Farm Ireland

Friday 23 March 2018

Women call for recognition for doing a quarter of the workload on Irish farms

Women are often keeping farms sustainable but are not making their voices heard. Stock Image
Women are often keeping farms sustainable but are not making their voices heard. Stock Image
Caroline Crawford

Caroline Crawford

Irish women are carrying out a quarter of the work on Irish farms without it being acknowledged, a conference on diversification run by WWFI, West Women in Farming Ireland, has heard.

Dr Maura Farrell (pictured) of NUI, Galway, said women are often keeping farms sustainable but are not making their voices heard. She said it is often women taking in an off-farm wage, which is pumped directly into the farm, and without this many Irish farms could not survive.

"As far as agriculture is concerned, there is a huge lack of recognition of women in the sector. Even though they contribute a huge amount of the work units to agriculture, there is still a lack of recognition," she said.

A study carried out in 2013 by the National Rural Network found that the 70,000 female farmers were responsible for in the region of 35,000 work units.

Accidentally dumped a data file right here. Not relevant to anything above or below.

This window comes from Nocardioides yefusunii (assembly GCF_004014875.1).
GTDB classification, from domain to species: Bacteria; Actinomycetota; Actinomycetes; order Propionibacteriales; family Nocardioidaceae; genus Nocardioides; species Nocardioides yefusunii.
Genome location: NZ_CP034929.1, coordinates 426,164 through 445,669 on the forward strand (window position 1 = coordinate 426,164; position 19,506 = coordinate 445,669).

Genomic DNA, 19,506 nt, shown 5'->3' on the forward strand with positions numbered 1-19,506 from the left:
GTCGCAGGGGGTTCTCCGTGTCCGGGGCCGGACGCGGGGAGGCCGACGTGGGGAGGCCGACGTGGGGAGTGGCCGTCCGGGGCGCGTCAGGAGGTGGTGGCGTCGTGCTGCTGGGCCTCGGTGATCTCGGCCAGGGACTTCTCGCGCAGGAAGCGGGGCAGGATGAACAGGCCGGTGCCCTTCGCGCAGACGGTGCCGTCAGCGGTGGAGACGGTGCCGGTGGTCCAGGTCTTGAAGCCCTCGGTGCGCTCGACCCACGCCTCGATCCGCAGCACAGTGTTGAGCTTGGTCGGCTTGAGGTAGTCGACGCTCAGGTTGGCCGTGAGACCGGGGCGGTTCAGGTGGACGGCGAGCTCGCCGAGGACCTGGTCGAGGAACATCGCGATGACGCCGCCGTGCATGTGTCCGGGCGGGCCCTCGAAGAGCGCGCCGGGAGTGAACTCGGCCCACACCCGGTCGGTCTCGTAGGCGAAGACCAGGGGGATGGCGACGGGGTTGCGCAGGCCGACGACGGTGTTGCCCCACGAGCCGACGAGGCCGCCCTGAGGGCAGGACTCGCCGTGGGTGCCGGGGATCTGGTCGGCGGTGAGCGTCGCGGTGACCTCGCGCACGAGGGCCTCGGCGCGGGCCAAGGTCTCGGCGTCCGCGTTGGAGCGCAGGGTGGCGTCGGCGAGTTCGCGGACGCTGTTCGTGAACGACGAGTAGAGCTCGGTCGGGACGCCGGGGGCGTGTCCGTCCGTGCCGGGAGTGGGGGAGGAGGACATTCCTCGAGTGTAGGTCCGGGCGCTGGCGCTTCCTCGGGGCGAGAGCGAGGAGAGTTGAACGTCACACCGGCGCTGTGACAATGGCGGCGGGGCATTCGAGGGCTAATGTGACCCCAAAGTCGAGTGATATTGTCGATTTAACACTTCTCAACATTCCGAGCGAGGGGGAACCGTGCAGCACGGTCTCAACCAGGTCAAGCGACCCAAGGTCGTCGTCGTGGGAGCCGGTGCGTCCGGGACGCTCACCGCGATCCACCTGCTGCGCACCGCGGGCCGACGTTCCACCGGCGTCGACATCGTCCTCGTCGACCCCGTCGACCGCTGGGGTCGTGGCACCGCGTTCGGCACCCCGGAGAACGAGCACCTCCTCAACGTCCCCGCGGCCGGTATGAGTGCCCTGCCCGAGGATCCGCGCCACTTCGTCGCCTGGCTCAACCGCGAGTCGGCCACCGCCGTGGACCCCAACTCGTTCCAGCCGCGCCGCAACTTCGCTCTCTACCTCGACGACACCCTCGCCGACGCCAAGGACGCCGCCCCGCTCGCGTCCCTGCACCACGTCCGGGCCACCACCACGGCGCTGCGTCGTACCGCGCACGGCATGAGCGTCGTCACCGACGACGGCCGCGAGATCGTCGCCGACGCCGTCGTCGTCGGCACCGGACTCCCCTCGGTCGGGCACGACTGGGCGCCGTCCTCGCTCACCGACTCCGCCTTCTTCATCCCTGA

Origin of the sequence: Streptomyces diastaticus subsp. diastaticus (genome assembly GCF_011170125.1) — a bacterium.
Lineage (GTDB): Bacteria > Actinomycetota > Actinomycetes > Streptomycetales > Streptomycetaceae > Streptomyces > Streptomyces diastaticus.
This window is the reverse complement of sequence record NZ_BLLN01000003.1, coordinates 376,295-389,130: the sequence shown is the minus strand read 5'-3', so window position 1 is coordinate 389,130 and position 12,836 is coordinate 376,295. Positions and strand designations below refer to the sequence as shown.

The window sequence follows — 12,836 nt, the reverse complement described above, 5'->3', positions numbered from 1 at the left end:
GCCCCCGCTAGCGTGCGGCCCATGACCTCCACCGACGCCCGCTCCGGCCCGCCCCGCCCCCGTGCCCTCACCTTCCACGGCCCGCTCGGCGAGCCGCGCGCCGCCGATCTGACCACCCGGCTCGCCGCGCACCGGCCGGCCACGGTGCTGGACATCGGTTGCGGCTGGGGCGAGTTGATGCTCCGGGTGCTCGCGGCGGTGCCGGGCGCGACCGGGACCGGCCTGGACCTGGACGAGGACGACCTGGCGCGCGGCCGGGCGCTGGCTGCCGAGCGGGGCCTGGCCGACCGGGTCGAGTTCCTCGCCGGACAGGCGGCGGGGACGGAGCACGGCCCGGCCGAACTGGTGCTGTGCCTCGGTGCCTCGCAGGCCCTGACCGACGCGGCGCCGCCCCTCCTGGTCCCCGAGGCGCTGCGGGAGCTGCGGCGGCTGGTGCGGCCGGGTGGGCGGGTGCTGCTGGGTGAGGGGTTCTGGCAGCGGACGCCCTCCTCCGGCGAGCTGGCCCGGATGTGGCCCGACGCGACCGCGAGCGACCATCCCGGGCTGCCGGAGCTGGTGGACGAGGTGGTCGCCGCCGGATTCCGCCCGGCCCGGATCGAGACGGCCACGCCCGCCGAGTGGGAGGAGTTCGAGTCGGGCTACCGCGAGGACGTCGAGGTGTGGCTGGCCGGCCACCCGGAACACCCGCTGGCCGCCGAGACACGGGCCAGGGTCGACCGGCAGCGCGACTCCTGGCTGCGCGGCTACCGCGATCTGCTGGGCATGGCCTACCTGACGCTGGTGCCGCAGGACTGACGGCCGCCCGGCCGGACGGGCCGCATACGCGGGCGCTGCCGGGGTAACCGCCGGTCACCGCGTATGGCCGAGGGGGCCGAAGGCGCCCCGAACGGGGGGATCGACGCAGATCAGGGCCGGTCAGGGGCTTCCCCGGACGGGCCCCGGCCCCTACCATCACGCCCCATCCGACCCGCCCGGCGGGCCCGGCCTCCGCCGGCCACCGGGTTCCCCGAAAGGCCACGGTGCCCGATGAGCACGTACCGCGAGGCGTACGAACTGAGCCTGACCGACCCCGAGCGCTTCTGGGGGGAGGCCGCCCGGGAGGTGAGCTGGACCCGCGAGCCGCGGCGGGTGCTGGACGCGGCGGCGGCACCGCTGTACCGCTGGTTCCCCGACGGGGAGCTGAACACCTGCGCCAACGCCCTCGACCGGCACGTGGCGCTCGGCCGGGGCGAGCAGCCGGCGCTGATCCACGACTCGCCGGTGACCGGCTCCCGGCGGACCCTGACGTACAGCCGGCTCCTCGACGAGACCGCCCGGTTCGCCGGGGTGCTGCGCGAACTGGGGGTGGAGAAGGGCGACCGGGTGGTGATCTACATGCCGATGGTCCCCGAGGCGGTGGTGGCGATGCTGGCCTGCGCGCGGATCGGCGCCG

"This equates to about 22pc of the work on Irish farms being carried out by women but that is not being fully acknowledged. In some ways, women have a lot to blame themselves for as well.

"They really need to come forward and suggest they are doing that work. You know, 'helping out' on the farm is not helping out - it's contributing a huge amount of the work to that farm and they need to put themselves forward and suggest that they are doing that," she added.

Maura Farrell
Maura Farrell

She said a study of off-farm employment found women, in particular, were sustaining farms with such income.

"A lot of that money was pumped straight back into the farm. So really the off-farm employment was sustaining the farm income, the farm household and the farm family, and without it that farm was in trouble and a lot of farms in this country are in trouble without that additional income from females in particular," she said.

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She added it is also women who drive forward with the diversification and innovation of farms while facing significant challenges on everything from finance and education to childcare.

"If women are given those kind of additional supports, we have an unbelievable innovative women's group in Ireland at the moment. It's a movement within itself - it's not just great for agriculture, it's good for rural areas, and the spin-off industries from every one of those enterprises and innovative diversifications is fantastic for rural Ireland," she added.

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